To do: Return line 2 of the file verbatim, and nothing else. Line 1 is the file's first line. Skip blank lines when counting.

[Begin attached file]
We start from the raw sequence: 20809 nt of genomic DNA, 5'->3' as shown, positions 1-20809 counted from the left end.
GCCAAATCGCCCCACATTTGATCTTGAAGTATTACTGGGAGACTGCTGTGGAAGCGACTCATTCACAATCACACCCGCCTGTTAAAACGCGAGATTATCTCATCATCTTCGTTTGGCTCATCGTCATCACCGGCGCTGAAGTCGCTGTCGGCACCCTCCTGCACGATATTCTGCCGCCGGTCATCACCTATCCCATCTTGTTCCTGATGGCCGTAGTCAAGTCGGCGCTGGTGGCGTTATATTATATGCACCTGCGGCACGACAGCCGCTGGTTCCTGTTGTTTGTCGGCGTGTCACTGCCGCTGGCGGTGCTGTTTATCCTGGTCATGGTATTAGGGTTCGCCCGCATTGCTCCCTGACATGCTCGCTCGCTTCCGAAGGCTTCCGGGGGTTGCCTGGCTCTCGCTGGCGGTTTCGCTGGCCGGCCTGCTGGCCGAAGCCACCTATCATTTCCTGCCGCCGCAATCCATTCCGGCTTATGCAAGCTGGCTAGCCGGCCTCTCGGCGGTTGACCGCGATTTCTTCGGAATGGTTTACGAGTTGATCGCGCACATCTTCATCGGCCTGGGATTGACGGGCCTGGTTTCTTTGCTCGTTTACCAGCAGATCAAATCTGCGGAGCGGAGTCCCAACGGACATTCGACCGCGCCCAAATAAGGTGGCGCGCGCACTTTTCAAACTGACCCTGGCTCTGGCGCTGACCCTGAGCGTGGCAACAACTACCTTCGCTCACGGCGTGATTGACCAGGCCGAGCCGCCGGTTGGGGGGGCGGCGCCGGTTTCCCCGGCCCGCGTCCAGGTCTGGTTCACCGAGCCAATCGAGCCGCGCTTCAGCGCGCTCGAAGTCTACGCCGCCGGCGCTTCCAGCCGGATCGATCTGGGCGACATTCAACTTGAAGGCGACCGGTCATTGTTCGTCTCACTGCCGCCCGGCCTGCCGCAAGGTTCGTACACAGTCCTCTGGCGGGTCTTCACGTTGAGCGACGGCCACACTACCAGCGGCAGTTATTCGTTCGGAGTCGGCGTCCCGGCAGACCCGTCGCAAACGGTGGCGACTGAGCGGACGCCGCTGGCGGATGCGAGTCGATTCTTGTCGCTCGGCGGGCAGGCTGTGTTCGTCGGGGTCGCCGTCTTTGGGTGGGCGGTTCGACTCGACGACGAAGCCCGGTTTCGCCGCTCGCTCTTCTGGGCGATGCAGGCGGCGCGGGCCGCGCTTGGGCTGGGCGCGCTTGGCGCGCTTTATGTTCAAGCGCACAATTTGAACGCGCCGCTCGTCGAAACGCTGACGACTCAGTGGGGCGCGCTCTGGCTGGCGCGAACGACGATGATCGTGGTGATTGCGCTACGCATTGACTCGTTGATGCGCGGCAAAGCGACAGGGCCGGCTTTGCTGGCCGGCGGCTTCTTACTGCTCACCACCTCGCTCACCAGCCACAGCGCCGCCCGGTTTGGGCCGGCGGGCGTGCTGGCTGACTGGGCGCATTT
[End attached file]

GCCAAATCGCCCCACATTTGATCTTGAAGTATTACTGGGAGACTGCTGTGGAAGCGACTCATTCACAATCACACCCGCCTGTTAAAACGCGAGATTATCTCATCATCTTCGTTTGGCTCATCGTCATCACCGGCGCTGAAGTCGCTGTCGGCACCCTCCTGCACGATATTCTGCCGCCGGTCATCACCTATCCCATCTTGTTCCTGATGGCCGTAGTCAAGTCGGCGCTGGTGGCGTTATATTATATGCACCTGCGGCACGACAGCCGCTGGTTCCTGTTGTTTGTCGGCGTGTCACTGCCGCTGGCGGTGCTGTTTATCCTGGTCATGGTATTAGGGTTCGCCCGCATTGCTCCCTGACATGCTCGCTCGCTTCCGAAGGCTTCCGGGGGTTGCCTGGCTCTCGCTGGCGGTTTCGCTGGCCGGCCTGCTGGCCGAAGCCACCTATCATTTCCTGCCGCCGCAATCCATTCCGGCTTATGCAAGCTGGCTAGCCGGCCTCTCGGCGGTTGACCGCGATTTCTTCGGAATGGTTTACGAGTTGATCGCGCACATCTTCATCGGCCTGGGATTGACGGGCCTGGTTTCTTTGCTCGTTTACCAGCAGATCAAATCTGCGGAGCGGAGTCCCAACGGACATTCGACCGCGCCCAAATAAGGTGGCGCGCGCACTTTTCAAACTGACCCTGGCTCTGGCGCTGACCCTGAGCGTGGCAACAACTACCTTCGCTCACGGCGTGATTGACCAGGCCGAGCCGCCGGTTGGGGGGGCGGCGCCGGTTTCCCCGGCCCGCGTCCAGGTCTGGTTCACCGAGCCAATCGAGCCGCGCTTCAGCGCGCTCGAAGTCTACGCCGCCGGCGCTTCCAGCCGGATCGATCTGGGCGACATTCAACTTGAAGGCGACCGGTCATTGTTCGTCTCACTGCCGCCCGGCCTGCCGCAAGGTTCGTACACAGTCCTCTGGCGGGTCTTCACGTTGAGCGACGGCCACACTACCAGCGGCAGTTATTCGTTCGGAGTCGGCGTCCCGGCAGACCCGTCGCAAACGGTGGCGACTGAGCGGACGCCGCTGGCGGATGCGAGTCGATTCTTGTCGCTCGGCGGGCAGGCTGTGTTCGTCGGGGTCGCCGTCTTTGGGTGGGCGGTTCGACTCGACGACGAAGCCCGGTTTCGCCGCTCGCTCTTCTGGGCGATGCAGGCGGCGCGGGCCGCGCTTGGGCTGGGCGCGCTTGGCGCGCTTTATGTTCAAGCGCACAATTTGAACGCGCCGCTCGTCGAAACGCTGACGACTCAGTGGGGCGCGCTCTGGCTGGCGCGAACGACGATGATCGTGGTGATTGCGCTACGCATTGACTCGTTGATGCGCGGCAAAGCGACAGGGCCGGCTTTGCTGGCCGGCGGCTTCTTACTGCTCACCACCTCGCTCACCAGCCACAGCGCCGCCCGGTTTGGGCCGGCGGGCGTGCTGGCTGACTGGGCGCATTT